Under pressure at work? Though exercise generally does improve productivity, long workouts might not do much if you’re dealing with extreme stress, finds a new study in the Journal of Occupational and Environmental Medicine.
Researchers took reports of 2,823 workers in Minnesota to see how their perceived stress and other independent factors affected work performance. Stressed workers had about an 11 percent productivity loss at work whether or not they exercised, meaning the stress was either keeping them home or they didn’t think they completed enough work while on the job.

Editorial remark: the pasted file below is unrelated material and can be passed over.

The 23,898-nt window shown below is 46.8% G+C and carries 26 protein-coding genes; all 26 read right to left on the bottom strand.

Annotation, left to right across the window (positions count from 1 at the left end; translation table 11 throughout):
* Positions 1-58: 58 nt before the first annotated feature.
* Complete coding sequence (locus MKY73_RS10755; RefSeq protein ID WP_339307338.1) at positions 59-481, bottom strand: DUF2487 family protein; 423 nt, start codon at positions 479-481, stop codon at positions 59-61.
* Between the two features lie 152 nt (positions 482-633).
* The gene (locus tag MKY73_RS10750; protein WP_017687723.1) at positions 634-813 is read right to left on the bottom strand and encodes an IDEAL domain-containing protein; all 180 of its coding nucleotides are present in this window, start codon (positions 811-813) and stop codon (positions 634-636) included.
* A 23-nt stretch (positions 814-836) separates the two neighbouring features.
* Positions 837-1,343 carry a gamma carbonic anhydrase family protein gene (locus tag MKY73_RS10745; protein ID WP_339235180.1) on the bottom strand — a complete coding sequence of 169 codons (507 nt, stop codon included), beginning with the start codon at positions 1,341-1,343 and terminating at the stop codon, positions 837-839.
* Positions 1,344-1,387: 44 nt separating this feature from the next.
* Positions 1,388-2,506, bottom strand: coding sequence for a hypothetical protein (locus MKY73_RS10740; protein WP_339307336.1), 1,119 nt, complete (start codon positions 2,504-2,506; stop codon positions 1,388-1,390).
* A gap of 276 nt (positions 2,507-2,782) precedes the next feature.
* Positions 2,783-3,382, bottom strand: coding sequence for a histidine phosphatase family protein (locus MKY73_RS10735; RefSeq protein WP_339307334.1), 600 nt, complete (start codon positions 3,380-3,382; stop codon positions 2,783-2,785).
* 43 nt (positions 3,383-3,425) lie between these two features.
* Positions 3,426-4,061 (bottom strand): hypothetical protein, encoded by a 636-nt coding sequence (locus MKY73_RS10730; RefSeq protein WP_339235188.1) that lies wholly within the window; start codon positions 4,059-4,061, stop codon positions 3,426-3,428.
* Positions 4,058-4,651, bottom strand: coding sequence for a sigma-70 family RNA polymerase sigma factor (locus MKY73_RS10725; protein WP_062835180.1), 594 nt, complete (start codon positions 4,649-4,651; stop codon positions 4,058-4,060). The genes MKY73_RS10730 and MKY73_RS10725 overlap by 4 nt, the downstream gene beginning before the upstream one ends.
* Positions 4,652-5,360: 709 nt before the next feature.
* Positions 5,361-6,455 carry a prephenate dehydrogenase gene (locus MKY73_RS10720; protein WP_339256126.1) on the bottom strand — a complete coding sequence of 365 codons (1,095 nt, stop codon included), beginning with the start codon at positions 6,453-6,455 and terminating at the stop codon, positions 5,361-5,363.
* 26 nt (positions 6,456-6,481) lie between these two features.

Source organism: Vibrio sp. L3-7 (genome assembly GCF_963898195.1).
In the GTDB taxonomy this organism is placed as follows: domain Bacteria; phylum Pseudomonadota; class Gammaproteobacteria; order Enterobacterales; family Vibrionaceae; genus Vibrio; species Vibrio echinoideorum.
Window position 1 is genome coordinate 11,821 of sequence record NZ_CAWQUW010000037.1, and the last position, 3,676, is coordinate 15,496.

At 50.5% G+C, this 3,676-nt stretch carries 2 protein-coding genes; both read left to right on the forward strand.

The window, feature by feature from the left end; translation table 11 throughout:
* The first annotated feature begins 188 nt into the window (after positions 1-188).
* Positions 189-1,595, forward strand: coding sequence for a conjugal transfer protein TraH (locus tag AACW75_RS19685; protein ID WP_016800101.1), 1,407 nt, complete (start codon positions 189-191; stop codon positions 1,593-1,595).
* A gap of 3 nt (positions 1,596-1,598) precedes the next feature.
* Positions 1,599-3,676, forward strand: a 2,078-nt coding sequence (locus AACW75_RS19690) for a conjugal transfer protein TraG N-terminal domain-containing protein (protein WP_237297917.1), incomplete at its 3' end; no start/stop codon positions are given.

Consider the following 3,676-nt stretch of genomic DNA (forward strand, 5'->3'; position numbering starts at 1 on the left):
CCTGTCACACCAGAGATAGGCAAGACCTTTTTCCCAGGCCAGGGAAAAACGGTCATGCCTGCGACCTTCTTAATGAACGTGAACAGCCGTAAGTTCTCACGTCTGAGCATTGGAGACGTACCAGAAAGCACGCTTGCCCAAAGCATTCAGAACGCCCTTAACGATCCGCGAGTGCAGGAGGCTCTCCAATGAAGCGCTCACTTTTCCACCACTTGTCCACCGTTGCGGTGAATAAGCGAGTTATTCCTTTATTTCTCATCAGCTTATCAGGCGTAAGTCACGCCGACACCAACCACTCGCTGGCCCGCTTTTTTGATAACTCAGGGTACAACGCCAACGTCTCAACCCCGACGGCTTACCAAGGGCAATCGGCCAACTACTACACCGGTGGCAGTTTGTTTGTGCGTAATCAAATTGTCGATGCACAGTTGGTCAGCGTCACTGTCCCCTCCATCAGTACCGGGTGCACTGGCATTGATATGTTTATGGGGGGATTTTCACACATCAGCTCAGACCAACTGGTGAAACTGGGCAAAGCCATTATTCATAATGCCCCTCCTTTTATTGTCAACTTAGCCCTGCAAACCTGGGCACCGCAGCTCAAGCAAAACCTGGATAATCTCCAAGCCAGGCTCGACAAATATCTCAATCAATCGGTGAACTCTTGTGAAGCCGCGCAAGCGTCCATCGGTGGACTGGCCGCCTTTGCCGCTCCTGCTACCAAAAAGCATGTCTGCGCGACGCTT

So what’s the deal? Should you work out at lunch during a stressful day or not? “Generally speaking, the more active employees were, the more productive they were,” says Jeff VanWormer, Ph.D., study author and project scientist at the Marshfield Clinic in Wisconsin. (So, yes.)
VanWormer says highly stressed workers, though, may use exercise as a coping mechanism for a chaotic workweek, leading to productivity loss. It’s not that people are procrastinating by working out, it’s just that even a good sweat can’t counteract the mounting pressure of deadlines and to-do lists.
So what to do if you’re a high-achieving, high-strung worker? Make sure you’re picking the right activity to clear your mind, says Steve Edwards, Ph.D., and sports psychologist at Oklahoma State University. To help you de-stress on frenetic days, do workouts you enjoy—a particular bike route or a game of hoops with friends—instead of slogging through a routine day in the gym.